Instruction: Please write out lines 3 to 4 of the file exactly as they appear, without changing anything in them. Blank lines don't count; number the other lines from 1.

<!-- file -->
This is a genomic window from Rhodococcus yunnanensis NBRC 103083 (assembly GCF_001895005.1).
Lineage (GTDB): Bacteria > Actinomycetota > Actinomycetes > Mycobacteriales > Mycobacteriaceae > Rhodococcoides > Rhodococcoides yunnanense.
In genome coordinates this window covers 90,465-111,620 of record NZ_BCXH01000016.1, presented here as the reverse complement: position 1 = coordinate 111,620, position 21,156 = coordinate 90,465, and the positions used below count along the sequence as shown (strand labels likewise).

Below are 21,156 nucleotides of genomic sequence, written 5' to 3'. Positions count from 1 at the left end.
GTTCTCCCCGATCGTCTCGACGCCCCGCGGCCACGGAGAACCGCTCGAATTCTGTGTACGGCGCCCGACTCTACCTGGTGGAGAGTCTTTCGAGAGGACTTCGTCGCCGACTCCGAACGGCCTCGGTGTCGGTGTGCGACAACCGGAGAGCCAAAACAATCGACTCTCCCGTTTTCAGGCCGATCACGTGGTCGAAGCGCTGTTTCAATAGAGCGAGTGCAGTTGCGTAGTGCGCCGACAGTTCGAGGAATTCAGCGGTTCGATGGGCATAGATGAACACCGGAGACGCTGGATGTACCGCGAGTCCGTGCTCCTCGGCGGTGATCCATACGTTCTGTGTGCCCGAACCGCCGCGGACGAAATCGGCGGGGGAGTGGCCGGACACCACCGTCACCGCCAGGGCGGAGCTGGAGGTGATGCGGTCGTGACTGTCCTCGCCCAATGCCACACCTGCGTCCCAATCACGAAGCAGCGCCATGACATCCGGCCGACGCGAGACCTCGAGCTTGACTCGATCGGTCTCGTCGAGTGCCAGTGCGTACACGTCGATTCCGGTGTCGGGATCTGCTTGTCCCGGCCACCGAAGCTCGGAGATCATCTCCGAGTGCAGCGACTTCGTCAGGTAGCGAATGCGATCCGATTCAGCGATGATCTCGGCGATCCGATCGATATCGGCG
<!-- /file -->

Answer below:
In genome coordinates this window covers 90,465-111,620 of record NZ_BCXH01000016.1, presented here as the reverse complement: position 1 = coordinate 111,620, position 21,156 = coordinate 90,465, and the positions used below count along the sequence as shown (strand labels likewise).

Below are 21,156 nucleotides of genomic sequence, written 5' to 3'. Positions count from 1 at the left end.